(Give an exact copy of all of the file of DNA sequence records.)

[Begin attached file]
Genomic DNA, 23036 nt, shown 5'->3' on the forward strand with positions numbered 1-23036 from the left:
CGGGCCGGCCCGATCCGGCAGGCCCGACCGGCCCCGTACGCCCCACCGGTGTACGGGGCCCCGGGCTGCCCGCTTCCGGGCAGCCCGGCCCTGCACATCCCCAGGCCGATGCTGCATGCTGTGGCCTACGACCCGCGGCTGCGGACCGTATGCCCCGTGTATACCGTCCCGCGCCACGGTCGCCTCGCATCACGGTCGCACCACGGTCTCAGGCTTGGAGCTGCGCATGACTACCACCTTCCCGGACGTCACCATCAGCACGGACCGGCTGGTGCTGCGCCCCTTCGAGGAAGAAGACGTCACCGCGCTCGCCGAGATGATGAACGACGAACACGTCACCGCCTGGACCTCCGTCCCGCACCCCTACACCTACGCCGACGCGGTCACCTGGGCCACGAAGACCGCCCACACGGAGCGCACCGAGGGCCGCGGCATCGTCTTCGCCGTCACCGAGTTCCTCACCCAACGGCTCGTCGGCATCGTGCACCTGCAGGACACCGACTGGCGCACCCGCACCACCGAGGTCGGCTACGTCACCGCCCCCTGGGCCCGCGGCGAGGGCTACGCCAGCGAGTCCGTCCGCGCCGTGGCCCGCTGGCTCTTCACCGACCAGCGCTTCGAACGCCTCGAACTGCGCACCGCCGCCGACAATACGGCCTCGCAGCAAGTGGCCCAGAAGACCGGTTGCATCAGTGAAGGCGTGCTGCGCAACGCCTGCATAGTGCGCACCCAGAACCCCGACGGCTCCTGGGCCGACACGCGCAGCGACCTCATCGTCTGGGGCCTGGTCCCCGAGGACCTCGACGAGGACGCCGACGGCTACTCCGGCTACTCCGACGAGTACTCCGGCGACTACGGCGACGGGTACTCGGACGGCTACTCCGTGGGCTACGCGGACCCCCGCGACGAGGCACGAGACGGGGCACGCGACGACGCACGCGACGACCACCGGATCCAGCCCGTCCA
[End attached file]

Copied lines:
Genomic DNA, 23036 nt, shown 5'->3' on the forward strand with positions numbered 1-23036 from the left:
CGGGCCGGCCCGATCCGGCAGGCCCGACCGGCCCCGTACGCCCCACCGGTGTACGGGGCCCCGGGCTGCCCGCTTCCGGGCAGCCCGGCCCTGCACATCCCCAGGCCGATGCTGCATGCTGTGGCCTACGACCCGCGGCTGCGGACCGTATGCCCCGTGTATACCGTCCCGCGCCACGGTCGCCTCGCATCACGGTCGCACCACGGTCTCAGGCTTGGAGCTGCGCATGACTACCACCTTCCCGGACGTCACCATCAGCACGGACCGGCTGGTGCTGCGCCCCTTCGAGGAAGAAGACGTCACCGCGCTCGCCGAGATGATGAACGACGAACACGTCACCGCCTGGACCTCCGTCCCGCACCCCTACACCTACGCCGACGCGGTCACCTGGGCCACGAAGACCGCCCACACGGAGCGCACCGAGGGCCGCGGCATCGTCTTCGCCGTCACCGAGTTCCTCACCCAACGGCTCGTCGGCATCGTGCACCTGCAGGACACCGACTGGCGCACCCGCACCACCGAGGTCGGCTACGTCACCGCCCCCTGGGCCCGCGGCGAGGGCTACGCCAGCGAGTCCGTCCGCGCCGTGGCCCGCTGGCTCTTCACCGACCAGCGCTTCGAACGCCTCGAACTGCGCACCGCCGCCGACAATACGGCCTCGCAGCAAGTGGCCCAGAAGACCGGTTGCATCAGTGAAGGCGTGCTGCGCAACGCCTGCATAGTGCGCACCCAGAACCCCGACGGCTCCTGGGCCGACACGCGCAGCGACCTCATCGTCTGGGGCCTGGTCCCCGAGGACCTCGACGAGGACGCCGACGGCTACTCCGGCTACTCCGACGAGTACTCCGGCGACTACGGCGACGGGTACTCGGACGGCTACTCCGTGGGCTACGCGGACCCCCGCGACGAGGCACGAGACGGGGCACGCGACGACGCACGCGACGACCACCGGATCCAGCCCGTCCA